Last reviewed 1 April 2022
Although there has been no formal announcement, Foreign Secretary Liz Truss has reportedly said that there will be no progress in the Brexit negotiations during the Ukraine crisis.
Certainly, there have been no statements this month regarding the ongoing dispute over the Northern Ireland Protocol and there have been no reported meetings between Ms Truss and the EU negotiators. However, the war in Ukraine seems to have at least temporarily put an end to the ill-feeling between the two sides as the UK has stressed its support for the EU’s sanctions and other actions against Russia, while the Union recently invited Ms Truss to attend its Foreign Affairs Council meeting — a first since Brexit.
Bad news for the OBR
The Spring Statement delivered this month by Chancellor Rishi Sunak came in for a lot of criticism over his failure to act more decisively to help poorer households in the context of rising costs and inflation. Analysis of this part of his Statement rather overshadowed the accompanying documents published by the Office for Budget Responsibility (OBR) on the state of the economy. These will have made difficult reading for those Ministers still insisting that Brexit had set the UK free to expand its trade with the world.
According to the OBR, Brexit has left Britain a “less trade-intensive economy” because the nation has “missed out on much of the recovery in global trade.” Not only has trade as a share of gross domestic product (GDP) fallen by 12% since 2019, but that reduction is 2.5 times larger than suffered by any other member of the G7. Despite repeated assurances from Number 10 and the Government generally that any shortfall in trade with the EU would be more than made up by new deals with non-EU countries, the OBR figures argue differently.
While conceding that extra business with other countries could offset some of the decline in trade between Britain and the Union, the OBR told the Chancellor that “none of the agreements concluded to date are of a sufficient scale to have a material impact on our forecast”. Overall, it estimated that UK trade volumes were 15% lower than they would have been had Britain remained a member of the EU. Overall, it has not moved from its initial assessment that Brexit will reduce long-run UK productivity by 4% relative to remaining in the EU. Furthermore, it concluded, none of the new free trade agreements (FTAs) will have “material impact on our forecast”. Nor will regulatory changes, the OBR said, which will come as a blow to Jacob Rees-Mogg who has said that one of the main Brexit benefits he has been charged to uncover will be the removal of regulations which the EU “forced” the UK to accept.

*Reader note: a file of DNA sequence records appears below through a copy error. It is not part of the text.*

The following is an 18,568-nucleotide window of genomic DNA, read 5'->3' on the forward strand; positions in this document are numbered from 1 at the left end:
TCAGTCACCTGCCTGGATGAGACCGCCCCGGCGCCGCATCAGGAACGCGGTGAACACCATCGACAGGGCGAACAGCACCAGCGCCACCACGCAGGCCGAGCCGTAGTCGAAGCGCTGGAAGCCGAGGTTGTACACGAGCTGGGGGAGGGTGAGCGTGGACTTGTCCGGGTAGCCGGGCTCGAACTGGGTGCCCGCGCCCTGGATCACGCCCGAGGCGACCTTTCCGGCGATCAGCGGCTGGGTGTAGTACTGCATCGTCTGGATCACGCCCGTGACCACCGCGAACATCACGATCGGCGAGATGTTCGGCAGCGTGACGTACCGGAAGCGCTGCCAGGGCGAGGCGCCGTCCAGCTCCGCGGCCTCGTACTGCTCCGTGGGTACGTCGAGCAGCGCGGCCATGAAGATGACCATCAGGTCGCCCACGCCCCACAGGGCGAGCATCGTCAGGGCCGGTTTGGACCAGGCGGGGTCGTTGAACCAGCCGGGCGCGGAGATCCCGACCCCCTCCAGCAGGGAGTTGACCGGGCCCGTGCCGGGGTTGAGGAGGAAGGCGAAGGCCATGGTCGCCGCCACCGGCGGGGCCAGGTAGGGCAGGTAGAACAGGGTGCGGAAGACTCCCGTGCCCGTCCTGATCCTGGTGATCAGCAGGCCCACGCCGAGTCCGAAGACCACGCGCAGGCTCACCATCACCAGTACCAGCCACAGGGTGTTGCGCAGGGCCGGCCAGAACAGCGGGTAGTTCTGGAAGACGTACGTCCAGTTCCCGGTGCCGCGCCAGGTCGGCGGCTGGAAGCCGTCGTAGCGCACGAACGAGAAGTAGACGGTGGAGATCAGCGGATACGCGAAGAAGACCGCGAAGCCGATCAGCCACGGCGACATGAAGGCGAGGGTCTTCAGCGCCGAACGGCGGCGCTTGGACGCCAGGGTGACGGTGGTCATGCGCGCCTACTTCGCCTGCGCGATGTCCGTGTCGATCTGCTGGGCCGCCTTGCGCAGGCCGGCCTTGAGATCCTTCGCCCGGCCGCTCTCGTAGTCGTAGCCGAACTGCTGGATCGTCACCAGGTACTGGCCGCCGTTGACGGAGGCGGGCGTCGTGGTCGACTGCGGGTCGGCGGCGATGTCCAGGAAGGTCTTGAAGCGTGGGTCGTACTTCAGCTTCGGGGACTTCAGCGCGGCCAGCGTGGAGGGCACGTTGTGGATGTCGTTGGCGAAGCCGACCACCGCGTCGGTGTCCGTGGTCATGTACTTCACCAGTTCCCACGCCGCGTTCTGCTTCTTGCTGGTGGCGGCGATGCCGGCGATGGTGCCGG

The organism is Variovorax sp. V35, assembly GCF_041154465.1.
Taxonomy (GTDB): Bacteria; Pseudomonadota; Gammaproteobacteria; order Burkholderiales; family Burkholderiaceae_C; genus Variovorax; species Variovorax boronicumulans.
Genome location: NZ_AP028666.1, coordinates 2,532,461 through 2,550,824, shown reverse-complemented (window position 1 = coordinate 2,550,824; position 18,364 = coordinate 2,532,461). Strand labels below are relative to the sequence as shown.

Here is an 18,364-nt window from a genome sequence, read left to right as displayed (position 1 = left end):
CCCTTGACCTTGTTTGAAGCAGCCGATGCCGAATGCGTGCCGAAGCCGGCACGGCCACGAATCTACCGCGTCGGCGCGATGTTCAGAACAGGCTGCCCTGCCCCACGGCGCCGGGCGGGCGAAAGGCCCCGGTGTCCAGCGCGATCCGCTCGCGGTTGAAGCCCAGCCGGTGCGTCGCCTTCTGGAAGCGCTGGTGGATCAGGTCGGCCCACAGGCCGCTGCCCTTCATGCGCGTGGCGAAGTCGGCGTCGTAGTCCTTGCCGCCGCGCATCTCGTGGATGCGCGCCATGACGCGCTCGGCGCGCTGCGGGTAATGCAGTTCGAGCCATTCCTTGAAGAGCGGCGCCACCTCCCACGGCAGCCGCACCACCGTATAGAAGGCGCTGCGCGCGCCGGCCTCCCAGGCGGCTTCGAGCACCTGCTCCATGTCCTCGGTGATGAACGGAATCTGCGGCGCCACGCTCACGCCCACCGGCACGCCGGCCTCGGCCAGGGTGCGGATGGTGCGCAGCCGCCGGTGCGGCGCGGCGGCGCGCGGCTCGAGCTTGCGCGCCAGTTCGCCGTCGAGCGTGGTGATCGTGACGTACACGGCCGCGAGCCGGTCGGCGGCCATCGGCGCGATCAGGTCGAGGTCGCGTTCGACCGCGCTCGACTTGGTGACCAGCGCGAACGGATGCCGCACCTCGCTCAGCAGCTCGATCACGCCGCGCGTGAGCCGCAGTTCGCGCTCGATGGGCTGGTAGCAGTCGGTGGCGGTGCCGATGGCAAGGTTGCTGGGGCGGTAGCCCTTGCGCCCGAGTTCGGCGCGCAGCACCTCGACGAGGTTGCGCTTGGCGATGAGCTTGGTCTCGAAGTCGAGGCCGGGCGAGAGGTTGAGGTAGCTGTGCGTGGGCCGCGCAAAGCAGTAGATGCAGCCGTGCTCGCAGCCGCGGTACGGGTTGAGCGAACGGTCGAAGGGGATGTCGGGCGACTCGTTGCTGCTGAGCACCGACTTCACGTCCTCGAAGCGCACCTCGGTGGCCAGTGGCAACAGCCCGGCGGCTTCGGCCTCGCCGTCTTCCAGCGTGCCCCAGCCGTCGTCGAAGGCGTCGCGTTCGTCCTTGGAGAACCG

PAC casts doubt on new FTAs
Last month, Parliament’s Public Accounts Committee (PAC) argued that Brexit has meant a clear increase in costs, paperwork and border delays for UK businesses. In March, it issued another report which warned that “there is no guarantee” that the new international trade agreements being negotiated by the Department for International Trade (DIT) “will deliver actual economic benefits”. In Progress with trade negotiations, the Committee criticised the DIT for being opaque and secretive about the deals it is negotiating.
It is, the report argues, failing to provide the necessary information to Parliament and the public to allow them to assess the practical, real-world, impact of the new deals, or if the interests of businesses and the public are actually being served. The Committee casts further doubt on the benefits that might actually be realised in the new trade deals unless the DIT provides vital support to help businesses use the agreements, particularly for smaller businesses wanting to export worldwide.
Back in Northern Ireland
Recent polls conducted for the Conservative party have shown that Brexit has dropped almost to the bottom of the list of people’s main concerns. It is now far below the threat of increasing prices, the war in Ukraine and problems in the NHS. In Northern Ireland, however, it remains a live issue with arguments still going on between political parties about the value or otherwise of the Northern Ireland Protocol.